For courage and devotion to duty. This N.C.O. is with No. 4 Section of this Company, attached to 15th Australian Infantry Brigade. During the attack on the VILLERS BRETONNEUX front on the 8th August 1918, he was with the Brigade advanced Signal party and was most untiring in his duty of maintaining communications between Brigade and Battalions. Throughout the advance he was continually out repairing lines under heavy enemy shell fire with a total disregard for danger. On several occasions after returning to Brigade Headquarters from repairing cable, he worked at the telephone switchboard. His courage, devotion to duty, and cheerfulness were a wonderful example and encouragement to the men with whom he was working. It was to a great extent due to his energy that communications were successfully established throughout all phases of the attack.
The citation for his award of the 2nd Bar to his Military Medal read:
For gallantry and devotion to duty. Sergeant JARVIS is an N.C.O. of No. 4 Section of this Company attached to 15th Australian Infantry Brigade. On 29th September 1918 whilst proceeding with a party from Brigade Headquarters near TEMPLEUX-la-GUERARD to establish an advanced Brigade post about 100 yards west of BELLICOURT they came under heavy enemy shell fire directed upon the road between HARGICOURT and BELLICOURT and suffered casualties. he rallied the uninjured men, proceeded to the advanced post and successfully established communication. The line was urgently required and it was chiefly due to the excellent example he set to the men by his coolness, courage and devotion to duty that communication was successfully established.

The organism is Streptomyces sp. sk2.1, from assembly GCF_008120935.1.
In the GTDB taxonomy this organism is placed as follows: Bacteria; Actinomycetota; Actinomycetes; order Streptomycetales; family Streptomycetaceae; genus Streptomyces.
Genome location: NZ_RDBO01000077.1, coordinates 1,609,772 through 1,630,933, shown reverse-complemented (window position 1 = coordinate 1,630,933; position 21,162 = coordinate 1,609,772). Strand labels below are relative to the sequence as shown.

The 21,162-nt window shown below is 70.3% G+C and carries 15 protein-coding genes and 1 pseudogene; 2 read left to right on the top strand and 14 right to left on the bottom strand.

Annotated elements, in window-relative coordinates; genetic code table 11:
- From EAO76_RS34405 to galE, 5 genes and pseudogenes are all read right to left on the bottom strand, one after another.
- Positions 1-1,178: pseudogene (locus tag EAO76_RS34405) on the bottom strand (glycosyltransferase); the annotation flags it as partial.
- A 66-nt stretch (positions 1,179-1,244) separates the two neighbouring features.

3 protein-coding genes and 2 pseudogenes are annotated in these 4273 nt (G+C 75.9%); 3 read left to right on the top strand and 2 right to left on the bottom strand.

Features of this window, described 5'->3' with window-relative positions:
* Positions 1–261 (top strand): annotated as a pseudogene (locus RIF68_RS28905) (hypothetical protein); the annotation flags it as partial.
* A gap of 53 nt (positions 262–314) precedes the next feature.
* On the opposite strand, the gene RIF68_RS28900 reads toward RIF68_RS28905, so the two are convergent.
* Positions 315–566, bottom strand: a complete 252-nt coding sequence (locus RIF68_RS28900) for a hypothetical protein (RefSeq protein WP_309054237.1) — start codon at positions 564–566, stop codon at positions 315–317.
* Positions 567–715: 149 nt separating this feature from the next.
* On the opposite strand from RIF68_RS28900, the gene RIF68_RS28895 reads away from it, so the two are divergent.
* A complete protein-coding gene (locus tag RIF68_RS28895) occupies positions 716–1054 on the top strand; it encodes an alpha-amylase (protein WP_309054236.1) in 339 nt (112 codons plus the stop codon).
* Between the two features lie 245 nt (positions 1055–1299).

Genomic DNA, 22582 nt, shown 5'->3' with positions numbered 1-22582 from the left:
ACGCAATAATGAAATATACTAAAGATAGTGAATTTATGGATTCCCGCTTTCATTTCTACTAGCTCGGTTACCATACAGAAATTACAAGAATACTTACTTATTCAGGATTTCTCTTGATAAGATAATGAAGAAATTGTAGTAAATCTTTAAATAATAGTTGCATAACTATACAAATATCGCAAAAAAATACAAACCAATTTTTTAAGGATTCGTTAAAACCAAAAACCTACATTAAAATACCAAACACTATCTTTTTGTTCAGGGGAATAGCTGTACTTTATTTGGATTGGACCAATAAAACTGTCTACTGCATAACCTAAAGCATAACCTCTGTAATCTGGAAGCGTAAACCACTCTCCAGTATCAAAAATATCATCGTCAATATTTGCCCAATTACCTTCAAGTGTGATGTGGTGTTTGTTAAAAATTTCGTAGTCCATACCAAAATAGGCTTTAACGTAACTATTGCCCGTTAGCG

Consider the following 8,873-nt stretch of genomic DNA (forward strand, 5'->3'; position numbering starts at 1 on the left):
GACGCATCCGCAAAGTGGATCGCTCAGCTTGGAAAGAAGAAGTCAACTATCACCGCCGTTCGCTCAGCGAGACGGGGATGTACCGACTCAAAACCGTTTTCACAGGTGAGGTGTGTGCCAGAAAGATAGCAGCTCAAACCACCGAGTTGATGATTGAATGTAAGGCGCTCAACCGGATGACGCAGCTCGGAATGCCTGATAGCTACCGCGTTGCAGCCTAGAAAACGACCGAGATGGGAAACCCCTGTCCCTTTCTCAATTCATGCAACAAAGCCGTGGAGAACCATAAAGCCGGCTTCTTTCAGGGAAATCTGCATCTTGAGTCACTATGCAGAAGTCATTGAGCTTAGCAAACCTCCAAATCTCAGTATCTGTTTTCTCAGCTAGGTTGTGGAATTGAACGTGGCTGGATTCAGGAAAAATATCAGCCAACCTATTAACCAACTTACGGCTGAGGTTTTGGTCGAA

Sgt JARVIS embarked on the SS Franconia from England on 8 April 1919 and was demobilised on 12 July. He resumed employment with the Postmaster-General’s Department and married Alice SCOTT on 23 August 1920 and there were later two children of the marriage.
The following members of Eric’s family enlisted during the First World War:
His father, Arthur Harold JARVIS, served as 657 Sergeant major A.H. JARVIS, with the ANZAC Police. Older brother Harold Arthur JARVIS, served as 1323 PTE H.A. JARVIS in the 16th Infantry Battalion. Younger brother Reginald Lancelot JARVIS enlisted however he was found medically unfit and was discharged on 23 March 1918.
During the Second World War, Eric enlisted in the army on 20 March 1942 and was commissioned as a lieutenant in the Corps of Signals. Lt JARVIS MM was responsible for the important communications link with Darwin during World War Two. After the war, he was appointed as the postmaster at Port Pirie, and then at Glenelg, later retiring to Victor Harbor in 1961. Eric Roy JARVIS died at Victor Harbor on 13 November 1967 and was cremated in Adelaide.
Service file of 3548 Eric Roy JARVIS downloaded form the National Archives of Australia ( www.naa.gov.au ).
Australian War Memorial database ( www.awm.gov.au )>
Compiled by the Victor Harbor RSL History Research Team, December 2011.